Rats are a threat because they prey on shearwater eggs and chicks. Invasive plants upset the ecological integrity.  

After the article was published on this website, heaps of stones that had been placed near stone huts were removed, and the plastic drainage pipes were cut down to wall level.

Barbara said that other threats to the seabird colonies are light and noise pollution. The birds visit their nests in crevices on the cliff-face between May and September. Shearwaters are extremely shy, and disturbed by light.

Another complication of nearby lights is that fledgling birds, upon flying out of the nest, become disoriented by light and fly inland, rather than towards sea. These then land and become stranded (shearwaters are not able to take flight from the ground; they normally hurl themselves into flight from cliff ledges).

This is one of the reasons, Barbara said, why nearby development “might still impact the viability of such protected areas.”

He added: “Threats such as light and noise pollution can be felt from kilometres away, let alone from a development zone which spans so close to the cliffs. We have been advocating for ERA to adopt buffer zones for such situations, however such recommendations have to date not been heeded, to the point that current development zone policies may still permit huge developments just outside the border of Natura 2000 sites.”

A shearwater in its nest in a crevice in the cliff.

The developers responsible for the works at cliff's edge, Excel Investments Limited, bought a strip of land stretching from the cliff’s edge to the fringes of the development zone where they have a project for 124 flats.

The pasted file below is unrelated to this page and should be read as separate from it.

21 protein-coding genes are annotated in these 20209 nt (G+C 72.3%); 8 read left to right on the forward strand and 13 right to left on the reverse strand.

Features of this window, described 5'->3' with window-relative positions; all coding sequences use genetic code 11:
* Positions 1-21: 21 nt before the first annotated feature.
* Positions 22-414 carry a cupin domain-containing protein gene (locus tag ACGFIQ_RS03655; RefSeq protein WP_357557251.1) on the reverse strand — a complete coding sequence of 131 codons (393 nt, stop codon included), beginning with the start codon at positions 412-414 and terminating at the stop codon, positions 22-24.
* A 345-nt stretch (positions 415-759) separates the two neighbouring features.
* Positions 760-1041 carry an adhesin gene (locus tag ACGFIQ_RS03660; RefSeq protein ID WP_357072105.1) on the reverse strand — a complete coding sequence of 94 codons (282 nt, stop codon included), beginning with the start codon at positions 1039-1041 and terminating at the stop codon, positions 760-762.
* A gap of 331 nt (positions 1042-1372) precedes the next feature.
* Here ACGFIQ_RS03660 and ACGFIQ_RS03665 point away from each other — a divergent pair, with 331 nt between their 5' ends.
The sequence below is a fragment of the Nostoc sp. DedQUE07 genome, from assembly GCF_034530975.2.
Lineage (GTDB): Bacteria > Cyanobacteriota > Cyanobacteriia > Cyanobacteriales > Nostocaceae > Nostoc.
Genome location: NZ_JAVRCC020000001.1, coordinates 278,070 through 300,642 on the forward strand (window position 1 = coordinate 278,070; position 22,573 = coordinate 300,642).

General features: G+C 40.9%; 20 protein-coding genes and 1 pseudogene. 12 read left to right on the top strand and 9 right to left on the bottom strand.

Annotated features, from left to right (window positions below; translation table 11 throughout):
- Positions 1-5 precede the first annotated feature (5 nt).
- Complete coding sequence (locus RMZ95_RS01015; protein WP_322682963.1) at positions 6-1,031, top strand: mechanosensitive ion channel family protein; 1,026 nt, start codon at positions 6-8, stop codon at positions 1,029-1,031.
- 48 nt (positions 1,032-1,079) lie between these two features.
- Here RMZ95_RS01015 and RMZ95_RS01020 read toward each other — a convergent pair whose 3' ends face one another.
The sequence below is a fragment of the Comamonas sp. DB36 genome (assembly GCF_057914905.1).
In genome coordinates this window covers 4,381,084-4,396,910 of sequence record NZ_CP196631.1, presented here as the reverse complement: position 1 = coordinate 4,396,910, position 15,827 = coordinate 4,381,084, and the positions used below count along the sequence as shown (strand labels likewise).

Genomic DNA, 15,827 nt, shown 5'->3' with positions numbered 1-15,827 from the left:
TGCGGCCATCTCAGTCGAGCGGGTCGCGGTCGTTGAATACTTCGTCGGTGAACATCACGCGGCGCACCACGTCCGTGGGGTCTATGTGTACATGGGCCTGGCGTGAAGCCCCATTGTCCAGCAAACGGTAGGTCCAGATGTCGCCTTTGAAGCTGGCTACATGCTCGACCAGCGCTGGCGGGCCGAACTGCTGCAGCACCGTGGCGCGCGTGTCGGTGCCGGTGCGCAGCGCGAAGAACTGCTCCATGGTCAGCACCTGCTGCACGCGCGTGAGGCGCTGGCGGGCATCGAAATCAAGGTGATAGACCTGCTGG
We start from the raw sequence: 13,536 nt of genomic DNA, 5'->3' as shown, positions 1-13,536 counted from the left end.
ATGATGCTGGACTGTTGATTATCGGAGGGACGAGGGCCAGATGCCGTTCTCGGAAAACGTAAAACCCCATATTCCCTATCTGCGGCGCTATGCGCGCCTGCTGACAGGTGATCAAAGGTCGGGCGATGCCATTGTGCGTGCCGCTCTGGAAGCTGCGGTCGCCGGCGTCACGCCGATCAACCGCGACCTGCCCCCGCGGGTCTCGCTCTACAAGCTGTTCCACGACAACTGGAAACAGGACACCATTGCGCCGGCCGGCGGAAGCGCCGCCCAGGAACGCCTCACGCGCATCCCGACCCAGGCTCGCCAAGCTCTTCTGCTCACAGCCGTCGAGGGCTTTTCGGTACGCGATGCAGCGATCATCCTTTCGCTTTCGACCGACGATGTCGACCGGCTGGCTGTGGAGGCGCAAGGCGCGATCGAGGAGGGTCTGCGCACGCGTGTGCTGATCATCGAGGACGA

Aside from this development, another large development, belonging to Malla Developers Limited, is taking place a little further to the east, consisting of 42 flats. It is situated just 250 metres from the cliffs.

Ornithologist surveying shearwaters' nests in the cliff face (Copyright Birdlife Malta).

Excel’s 124 flats are situated 350 metres from the cliff. These 124 flats have been divided into three separate development applications. Two have been granted, and a decision on the third, consisting of 73 flats, was deferred earlier this week by the Planning Commission. It had been recommended for refusal but, in a move harshly criticised by the NGO Moviment Graffitti, the Planning Commission referred the case to the Planning Authority’s chairperson or Executive Council on a point that had already been assessed by the Planning Directorate, which is the technical unit within the authority.

As for the works on the strip of fields between the flats and the cliffs, residents told this website that Planning Authority officials have inspected the area in the past few days. This website has now reached out to the Planning Authority.